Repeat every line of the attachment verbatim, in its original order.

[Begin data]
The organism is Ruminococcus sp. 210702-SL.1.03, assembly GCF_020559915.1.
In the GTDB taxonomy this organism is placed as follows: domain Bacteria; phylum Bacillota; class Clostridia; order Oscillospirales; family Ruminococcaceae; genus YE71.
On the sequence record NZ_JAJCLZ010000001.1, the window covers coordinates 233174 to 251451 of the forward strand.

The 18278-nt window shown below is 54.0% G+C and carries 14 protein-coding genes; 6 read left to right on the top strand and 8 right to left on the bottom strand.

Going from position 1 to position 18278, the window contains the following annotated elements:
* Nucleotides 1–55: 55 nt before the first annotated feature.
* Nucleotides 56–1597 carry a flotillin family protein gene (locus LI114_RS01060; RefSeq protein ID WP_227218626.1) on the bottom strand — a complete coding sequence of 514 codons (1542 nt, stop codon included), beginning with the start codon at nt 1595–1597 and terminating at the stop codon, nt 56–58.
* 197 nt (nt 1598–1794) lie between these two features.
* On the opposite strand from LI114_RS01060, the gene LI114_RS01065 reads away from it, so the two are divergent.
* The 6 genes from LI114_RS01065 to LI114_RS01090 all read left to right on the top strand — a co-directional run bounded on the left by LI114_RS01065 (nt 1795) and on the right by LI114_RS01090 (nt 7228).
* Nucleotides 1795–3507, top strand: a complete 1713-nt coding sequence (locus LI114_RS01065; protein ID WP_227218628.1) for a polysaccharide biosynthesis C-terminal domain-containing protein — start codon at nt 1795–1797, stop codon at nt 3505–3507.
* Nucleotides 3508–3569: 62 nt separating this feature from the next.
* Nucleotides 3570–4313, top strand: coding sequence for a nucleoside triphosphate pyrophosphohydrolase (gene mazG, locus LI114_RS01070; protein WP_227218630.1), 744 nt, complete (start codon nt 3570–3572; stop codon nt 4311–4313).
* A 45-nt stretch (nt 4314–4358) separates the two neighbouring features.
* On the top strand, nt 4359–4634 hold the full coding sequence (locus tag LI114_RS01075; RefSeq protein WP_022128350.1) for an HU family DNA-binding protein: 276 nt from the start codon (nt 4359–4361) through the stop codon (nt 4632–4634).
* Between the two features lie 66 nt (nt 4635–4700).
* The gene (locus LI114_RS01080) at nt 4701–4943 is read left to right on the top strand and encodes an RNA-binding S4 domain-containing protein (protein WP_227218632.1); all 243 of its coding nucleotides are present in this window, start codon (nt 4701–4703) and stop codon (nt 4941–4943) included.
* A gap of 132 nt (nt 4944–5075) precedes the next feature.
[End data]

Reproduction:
The organism is Ruminococcus sp. 210702-SL.1.03, assembly GCF_020559915.1.
In the GTDB taxonomy this organism is placed as follows: domain Bacteria; phylum Bacillota; class Clostridia; order Oscillospirales; family Ruminococcaceae; genus YE71.
On the sequence record NZ_JAJCLZ010000001.1, the window covers coordinates 233174 to 251451 of the forward strand.

The 18278-nt window shown below is 54.0% G+C and carries 14 protein-coding genes; 6 read left to right on the top strand and 8 right to left on the bottom strand.

Going from position 1 to position 18278, the window contains the following annotated elements:
* Nucleotides 1–55: 55 nt before the first annotated feature.
* Nucleotides 56–1597 carry a flotillin family protein gene (locus LI114_RS01060; RefSeq protein ID WP_227218626.1) on the bottom strand — a complete coding sequence of 514 codons (1542 nt, stop codon included), beginning with the start codon at nt 1595–1597 and terminating at the stop codon, nt 56–58.
* 197 nt (nt 1598–1794) lie between these two features.
* On the opposite strand from LI114_RS01060, the gene LI114_RS01065 reads away from it, so the two are divergent.
* The 6 genes from LI114_RS01065 to LI114_RS01090 all read left to right on the top strand — a co-directional run bounded on the left by LI114_RS01065 (nt 1795) and on the right by LI114_RS01090 (nt 7228).
* Nucleotides 1795–3507, top strand: a complete 1713-nt coding sequence (locus LI114_RS01065; protein ID WP_227218628.1) for a polysaccharide biosynthesis C-terminal domain-containing protein — start codon at nt 1795–1797, stop codon at nt 3505–3507.
* Nucleotides 3508–3569: 62 nt separating this feature from the next.
* Nucleotides 3570–4313, top strand: coding sequence for a nucleoside triphosphate pyrophosphohydrolase (gene mazG, locus LI114_RS01070; protein WP_227218630.1), 744 nt, complete (start codon nt 3570–3572; stop codon nt 4311–4313).
* A 45-nt stretch (nt 4314–4358) separates the two neighbouring features.
* On the top strand, nt 4359–4634 hold the full coding sequence (locus tag LI114_RS01075; RefSeq protein WP_022128350.1) for an HU family DNA-binding protein: 276 nt from the start codon (nt 4359–4361) through the stop codon (nt 4632–4634).
* Between the two features lie 66 nt (nt 4635–4700).
* The gene (locus LI114_RS01080) at nt 4701–4943 is read left to right on the top strand and encodes an RNA-binding S4 domain-containing protein (protein WP_227218632.1); all 243 of its coding nucleotides are present in this window, start codon (nt 4701–4703) and stop codon (nt 4941–4943) included.
* A gap of 132 nt (nt 4944–5075) precedes the next feature.